Congenital clubfoot is a severe birth defect in which the foot is turned inward and downward, and the calf muscles of the affected foot are often underdeveloped. Although the cause of clubfoot is still not clearly understood by the medical community, there have been studies that have linked clubfoot to the maternal use of certain SSRI antidepressant medications during pregnancy. Drugs in the SSRI class include Paxil, Prozac, Zoloft, Lexapro, Wellbutrin and Celexa.
Clubfoot Suit Review: If you or somebody you know has a child who was born with clubfoot after being exposed to an antidepressant drug in the womb, you should contact our lawyers immediately. Consultations are always free. Please use our confidential email contact form or call toll free 24 hrs/day by dialing (866) 588-0600.
Which drugs have been linked to clubfoot?
Selective serotonin reuptake inhibitor (SSRI) antidepressants are the most widely prescribed medications to treat depression and other serious psychological disorders in the United States. The first SSRI that was approved for sale on the U.S. market was Prozac in 1987. Since then, a number of other brands of SSRIs have been introduced into the market.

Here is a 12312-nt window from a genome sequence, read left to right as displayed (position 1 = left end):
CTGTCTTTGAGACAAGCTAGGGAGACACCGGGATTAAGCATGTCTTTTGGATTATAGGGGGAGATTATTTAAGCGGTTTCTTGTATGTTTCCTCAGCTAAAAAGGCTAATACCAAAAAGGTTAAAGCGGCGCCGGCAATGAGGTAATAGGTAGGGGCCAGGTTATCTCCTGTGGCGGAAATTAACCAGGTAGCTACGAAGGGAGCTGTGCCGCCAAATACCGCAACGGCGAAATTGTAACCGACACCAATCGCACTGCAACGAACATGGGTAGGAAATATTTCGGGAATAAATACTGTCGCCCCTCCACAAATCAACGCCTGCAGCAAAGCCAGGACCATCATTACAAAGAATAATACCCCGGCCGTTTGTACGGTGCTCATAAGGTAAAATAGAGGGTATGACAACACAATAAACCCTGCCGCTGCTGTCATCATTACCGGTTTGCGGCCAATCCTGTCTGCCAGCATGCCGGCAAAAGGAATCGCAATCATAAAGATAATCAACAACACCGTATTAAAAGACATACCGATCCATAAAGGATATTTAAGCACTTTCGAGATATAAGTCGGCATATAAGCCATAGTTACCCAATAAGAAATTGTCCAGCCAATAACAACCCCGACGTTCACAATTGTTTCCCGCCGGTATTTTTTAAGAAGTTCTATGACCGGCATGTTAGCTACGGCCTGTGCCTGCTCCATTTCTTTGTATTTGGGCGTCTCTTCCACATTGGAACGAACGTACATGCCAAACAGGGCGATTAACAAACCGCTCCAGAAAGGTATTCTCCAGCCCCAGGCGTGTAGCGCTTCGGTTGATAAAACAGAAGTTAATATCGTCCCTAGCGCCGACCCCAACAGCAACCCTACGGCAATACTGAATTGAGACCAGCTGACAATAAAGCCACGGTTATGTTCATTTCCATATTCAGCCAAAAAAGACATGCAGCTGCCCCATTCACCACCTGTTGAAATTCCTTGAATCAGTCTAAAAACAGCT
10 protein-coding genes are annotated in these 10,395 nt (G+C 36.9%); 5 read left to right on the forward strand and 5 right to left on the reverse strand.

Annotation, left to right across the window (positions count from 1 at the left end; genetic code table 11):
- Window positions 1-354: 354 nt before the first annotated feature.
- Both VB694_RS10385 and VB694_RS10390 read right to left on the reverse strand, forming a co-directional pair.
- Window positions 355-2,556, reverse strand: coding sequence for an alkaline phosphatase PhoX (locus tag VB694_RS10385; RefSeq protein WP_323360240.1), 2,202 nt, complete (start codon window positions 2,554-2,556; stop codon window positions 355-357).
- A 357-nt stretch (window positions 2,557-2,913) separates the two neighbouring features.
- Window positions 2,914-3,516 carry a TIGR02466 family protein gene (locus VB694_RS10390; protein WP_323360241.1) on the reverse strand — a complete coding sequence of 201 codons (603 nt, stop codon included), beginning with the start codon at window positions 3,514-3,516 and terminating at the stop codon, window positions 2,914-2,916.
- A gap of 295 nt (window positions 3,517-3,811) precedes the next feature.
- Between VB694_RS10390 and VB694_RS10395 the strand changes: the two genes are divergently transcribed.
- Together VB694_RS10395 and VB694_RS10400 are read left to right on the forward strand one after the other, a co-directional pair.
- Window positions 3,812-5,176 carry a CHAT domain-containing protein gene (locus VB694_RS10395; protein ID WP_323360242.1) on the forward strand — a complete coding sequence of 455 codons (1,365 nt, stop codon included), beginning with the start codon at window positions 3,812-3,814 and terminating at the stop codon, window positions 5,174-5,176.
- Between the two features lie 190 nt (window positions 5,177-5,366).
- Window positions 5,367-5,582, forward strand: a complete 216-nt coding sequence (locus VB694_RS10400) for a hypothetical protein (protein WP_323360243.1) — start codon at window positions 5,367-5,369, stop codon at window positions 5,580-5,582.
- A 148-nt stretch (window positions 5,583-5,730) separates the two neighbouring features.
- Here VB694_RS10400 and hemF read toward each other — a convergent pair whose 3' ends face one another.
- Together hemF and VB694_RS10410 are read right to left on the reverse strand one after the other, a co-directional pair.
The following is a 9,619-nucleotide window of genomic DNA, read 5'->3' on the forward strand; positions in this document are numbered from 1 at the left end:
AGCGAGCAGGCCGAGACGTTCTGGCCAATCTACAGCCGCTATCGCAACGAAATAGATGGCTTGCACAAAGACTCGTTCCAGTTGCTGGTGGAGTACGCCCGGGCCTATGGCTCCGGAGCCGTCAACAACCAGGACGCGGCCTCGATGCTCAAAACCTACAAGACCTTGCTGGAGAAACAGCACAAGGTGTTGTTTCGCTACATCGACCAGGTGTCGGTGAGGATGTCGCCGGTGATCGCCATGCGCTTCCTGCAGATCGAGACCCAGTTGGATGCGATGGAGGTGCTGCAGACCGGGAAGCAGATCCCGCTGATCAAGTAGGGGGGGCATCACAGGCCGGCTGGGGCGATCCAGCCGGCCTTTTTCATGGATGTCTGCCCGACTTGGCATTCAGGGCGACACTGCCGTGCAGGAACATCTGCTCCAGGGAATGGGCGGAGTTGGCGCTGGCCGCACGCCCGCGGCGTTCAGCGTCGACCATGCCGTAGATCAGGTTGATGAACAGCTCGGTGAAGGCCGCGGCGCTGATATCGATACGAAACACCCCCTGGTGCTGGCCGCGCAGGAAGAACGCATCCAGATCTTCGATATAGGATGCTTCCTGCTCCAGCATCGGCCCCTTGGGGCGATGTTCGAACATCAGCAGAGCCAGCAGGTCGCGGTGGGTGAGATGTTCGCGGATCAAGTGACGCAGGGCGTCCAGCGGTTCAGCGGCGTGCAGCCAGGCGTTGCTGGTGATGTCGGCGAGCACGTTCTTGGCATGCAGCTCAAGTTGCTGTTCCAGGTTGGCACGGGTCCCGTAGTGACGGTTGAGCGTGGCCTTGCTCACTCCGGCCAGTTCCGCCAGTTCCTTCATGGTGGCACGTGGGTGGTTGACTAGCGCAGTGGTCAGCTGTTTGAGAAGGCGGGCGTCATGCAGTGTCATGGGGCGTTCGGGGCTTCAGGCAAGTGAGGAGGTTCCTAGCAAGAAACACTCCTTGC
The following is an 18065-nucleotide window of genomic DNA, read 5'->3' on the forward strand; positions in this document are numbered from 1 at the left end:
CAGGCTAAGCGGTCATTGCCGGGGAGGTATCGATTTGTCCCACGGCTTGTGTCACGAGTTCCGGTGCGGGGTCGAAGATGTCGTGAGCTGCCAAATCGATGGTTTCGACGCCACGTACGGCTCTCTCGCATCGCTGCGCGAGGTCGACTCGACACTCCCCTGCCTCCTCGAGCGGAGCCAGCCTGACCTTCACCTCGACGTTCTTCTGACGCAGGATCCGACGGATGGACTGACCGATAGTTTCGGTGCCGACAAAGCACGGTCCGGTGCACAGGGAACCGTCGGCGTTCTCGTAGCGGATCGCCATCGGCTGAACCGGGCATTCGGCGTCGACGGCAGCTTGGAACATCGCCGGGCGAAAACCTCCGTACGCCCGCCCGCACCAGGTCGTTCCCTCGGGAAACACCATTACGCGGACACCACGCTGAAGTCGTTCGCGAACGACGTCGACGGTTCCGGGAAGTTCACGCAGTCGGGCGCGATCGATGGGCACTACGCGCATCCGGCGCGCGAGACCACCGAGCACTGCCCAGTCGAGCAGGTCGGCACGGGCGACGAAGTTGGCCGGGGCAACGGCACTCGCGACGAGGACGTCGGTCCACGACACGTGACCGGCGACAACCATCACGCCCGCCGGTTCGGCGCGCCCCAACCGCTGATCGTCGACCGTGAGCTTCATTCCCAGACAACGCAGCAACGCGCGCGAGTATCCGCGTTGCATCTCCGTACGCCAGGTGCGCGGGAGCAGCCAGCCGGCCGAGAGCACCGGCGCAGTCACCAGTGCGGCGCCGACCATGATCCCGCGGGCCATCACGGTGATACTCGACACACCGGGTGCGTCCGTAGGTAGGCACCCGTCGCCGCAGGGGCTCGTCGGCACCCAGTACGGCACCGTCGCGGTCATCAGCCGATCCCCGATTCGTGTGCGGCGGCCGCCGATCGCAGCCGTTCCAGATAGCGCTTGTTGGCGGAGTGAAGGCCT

Unfortunately, SSRI-related birth defects have been established by a number of clinical studies conducted over the past several years. Among the reported birth defects is a debilitating condition known as congenital clubfoot. The following SSRI antidepressants have been linked to the development of clubfoot in babies born to mothers who took the drugs during pregnancy (particularly in the first trimester, a time when many women are still unaware they are pregnant):